If you believe all the Mayan calendar hype, then you may suspect that we don’t have much more time on this planet. I don’t understand why people are putting so much stock into the Mayan’s prophecy — they have a terrible track record at predicting the end of civilizations (see: The Mayans) — but I’m preparing for the worst just in case. Luckily, I still have pallets of bottled water and several crates of canned beans left over from my Y2K stash. My only remaining preparation for the apocalypse is to dive headlong into a Caligula-quality food bender. Cholesterol, waistline, and self-respect be damned.
If indeed the world is coming to an end, I’m going to take as much Mexican/Tex-Mex delight with me as I can. The first stop on my to-go-box-to-hell tour was Lanny’s Alta Cocina Mexicana (3405 W. 7thSt.), for some upscale Mexican fare. While Lanny’s isn’t for the tight of fist, I say if there’s no tomorrow then let’s spend like it. (I’m hoping canned beans and sass will be the new world currency for any survivors.) Despite its ambitious menu and concept, it’s not hard to feel comfortable in Lanny’s relaxed, homey setting.
My guest and I started with the duck confit tamales ($9), which were moist and fluffy, though the taste of the meat was a little obscured by the thick dough. The accompanying mole poblano was beautifully rich and smoky. The entrée of braised pork shank ($32) reached the exact level of decadence required for a last meal. It was served on the bone, though it didn’t stay on it very long. The tender meat abandoned it at the slightest touch of the fork and fell into the delicious orange, mildly sweet/tart mole Amarillo.
I wanted to check Mariposa’s Latin Kitchen (5724 Locke Ave.) before the end of days. I might have been better served to skip it altogether and spend one of my last remaining meals somewhere I’d eaten before and enjoyed. The tiny, boxy brick dining room set in a strip mall just off Camp Bowie Boulevard was nearly empty on my recent afternoon visit.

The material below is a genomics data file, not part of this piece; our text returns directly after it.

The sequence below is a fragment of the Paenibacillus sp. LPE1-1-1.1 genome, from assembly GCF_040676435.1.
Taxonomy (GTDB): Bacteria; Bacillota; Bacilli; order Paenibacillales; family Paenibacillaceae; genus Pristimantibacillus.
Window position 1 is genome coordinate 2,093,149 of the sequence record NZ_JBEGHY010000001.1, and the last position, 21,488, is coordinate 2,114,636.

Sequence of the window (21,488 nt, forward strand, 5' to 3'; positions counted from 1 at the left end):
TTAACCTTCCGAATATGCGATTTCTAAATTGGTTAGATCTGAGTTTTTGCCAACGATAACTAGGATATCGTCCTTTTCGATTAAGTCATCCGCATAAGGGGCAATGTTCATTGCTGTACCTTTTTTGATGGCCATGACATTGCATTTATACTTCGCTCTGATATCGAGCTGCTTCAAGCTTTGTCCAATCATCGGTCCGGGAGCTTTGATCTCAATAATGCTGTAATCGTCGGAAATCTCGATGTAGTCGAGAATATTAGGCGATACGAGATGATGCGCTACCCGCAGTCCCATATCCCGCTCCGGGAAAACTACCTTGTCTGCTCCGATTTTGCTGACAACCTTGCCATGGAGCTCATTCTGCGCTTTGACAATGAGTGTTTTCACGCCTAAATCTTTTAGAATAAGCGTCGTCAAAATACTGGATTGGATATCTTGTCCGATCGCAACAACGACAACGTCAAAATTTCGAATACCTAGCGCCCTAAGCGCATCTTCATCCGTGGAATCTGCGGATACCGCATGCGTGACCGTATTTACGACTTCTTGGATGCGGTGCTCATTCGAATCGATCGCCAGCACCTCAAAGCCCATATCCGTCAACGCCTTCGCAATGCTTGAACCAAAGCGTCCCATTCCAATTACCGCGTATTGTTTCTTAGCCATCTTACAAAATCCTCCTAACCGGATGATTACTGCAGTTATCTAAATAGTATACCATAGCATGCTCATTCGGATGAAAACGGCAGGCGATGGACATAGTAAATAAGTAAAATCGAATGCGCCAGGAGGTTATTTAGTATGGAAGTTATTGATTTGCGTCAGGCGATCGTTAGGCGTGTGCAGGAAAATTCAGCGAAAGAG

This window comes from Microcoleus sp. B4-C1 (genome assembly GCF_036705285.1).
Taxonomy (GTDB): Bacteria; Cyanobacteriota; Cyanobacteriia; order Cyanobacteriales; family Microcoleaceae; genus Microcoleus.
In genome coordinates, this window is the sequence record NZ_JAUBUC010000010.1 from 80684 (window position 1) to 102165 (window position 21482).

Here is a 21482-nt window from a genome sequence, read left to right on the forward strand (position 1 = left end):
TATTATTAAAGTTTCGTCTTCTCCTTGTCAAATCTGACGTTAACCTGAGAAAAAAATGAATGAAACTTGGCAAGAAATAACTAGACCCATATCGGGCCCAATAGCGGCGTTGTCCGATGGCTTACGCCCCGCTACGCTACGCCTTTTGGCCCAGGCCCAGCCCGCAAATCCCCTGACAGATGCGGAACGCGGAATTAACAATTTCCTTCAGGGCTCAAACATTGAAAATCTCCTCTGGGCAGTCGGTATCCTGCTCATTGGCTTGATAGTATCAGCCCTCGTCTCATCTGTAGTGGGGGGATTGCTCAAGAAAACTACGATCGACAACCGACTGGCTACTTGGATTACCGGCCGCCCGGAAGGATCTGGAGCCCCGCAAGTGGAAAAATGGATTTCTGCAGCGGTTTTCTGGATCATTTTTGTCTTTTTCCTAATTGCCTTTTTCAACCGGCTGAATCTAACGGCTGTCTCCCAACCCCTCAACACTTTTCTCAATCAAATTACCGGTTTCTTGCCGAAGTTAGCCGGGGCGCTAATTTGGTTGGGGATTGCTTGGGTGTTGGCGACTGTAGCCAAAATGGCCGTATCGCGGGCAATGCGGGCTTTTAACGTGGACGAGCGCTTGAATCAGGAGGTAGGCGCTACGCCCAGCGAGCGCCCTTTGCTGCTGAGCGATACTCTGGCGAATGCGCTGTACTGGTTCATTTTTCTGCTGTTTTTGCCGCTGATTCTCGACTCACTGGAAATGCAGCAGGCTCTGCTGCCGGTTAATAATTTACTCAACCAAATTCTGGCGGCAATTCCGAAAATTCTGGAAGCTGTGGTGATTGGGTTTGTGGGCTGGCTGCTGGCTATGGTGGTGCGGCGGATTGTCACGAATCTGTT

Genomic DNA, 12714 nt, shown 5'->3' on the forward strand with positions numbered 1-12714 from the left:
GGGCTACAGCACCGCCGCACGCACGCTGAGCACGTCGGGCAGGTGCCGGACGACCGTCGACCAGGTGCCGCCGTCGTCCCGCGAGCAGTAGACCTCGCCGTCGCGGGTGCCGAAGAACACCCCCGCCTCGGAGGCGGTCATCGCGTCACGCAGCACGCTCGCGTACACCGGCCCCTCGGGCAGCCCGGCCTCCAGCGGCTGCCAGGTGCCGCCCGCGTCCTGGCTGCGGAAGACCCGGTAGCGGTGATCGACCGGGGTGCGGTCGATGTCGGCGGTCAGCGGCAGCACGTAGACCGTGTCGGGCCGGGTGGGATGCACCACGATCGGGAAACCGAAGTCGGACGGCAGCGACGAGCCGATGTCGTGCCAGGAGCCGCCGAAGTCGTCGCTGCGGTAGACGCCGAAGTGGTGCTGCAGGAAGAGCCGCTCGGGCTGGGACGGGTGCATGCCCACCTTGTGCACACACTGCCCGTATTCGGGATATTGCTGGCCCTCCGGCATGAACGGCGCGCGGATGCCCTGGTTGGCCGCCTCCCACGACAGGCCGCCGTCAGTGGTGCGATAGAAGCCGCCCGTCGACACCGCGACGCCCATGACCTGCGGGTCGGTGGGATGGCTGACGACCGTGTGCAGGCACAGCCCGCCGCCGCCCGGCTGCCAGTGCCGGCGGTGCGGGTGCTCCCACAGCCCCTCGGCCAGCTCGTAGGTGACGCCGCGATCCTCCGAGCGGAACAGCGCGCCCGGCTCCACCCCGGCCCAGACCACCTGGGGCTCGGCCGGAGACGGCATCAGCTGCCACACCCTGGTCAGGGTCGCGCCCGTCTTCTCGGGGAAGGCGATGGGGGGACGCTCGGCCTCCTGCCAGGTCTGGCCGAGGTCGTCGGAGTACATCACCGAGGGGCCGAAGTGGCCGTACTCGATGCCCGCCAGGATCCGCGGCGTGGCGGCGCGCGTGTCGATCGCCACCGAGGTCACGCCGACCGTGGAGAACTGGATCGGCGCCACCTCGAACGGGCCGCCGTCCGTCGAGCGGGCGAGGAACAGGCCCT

With “Latin Kitchen” in the name, I was expecting a more ambitious menu. But I wouldn’t have minded the joint’s simple Mex/Tex-Mex fare had it been better seasoned. Most of what my guest and I ordered begged for more salt and spice. The guacamole appetizer ($4.95) was fresh and creamy but desperately needed salt. Same story for both the pork tamales and also a jalapeño-and-cheddar version ($4.25 each). Both were drowned in cheese, which produced a one-note flavor. The pork was tender, moist, and flavorful, but its taste couldn’t penetrate the layer of cheese. The highlight of the meal was the roasted chicken enchiladas, covered in a mild poblano sauce. It too had a layer of cheese and could have used a little more spice. But the slow-roasted chicken was excellent and could have stood on its own.
Toward the end of my crawl, I stumbled on a strip mall in Southwest Fort Worth and into the sparsely decorated dining room of Las Michoacanas (3401 Altamesa Blvd.). The place was empty save for two eager-to-please women working the counter. On their recommendation, my guest and I sampled the tacos al vapor ($1.99), which were like a steamed cross between a tamale and a taco, stuffed with beef and topped with parmesan cheese, of all things. They were decent, but the tacos de carne deshebrada en chipotle cascabel and tacos de pastor ($1.25) both outshone their modest strip-mall setting. The chicken fajita tacos were just OK. Everything was served with pickled veggies, chopped cabbage, cilantro, onions, and a standard-issue salsa verde. It was a decent if not spectacular meal. My only complaint was that everything was served lukewarm.
There’s something very liberating about eating like you’re about to die. Then again, I’ll take any excuse to party. And if the Mayans’ predictions of doom are spot-on, well … to quote R.E.M., “It’s the end of the world as we know it/And I feel fine.”
Contact Chow, Baby at firstname.lastname@example.org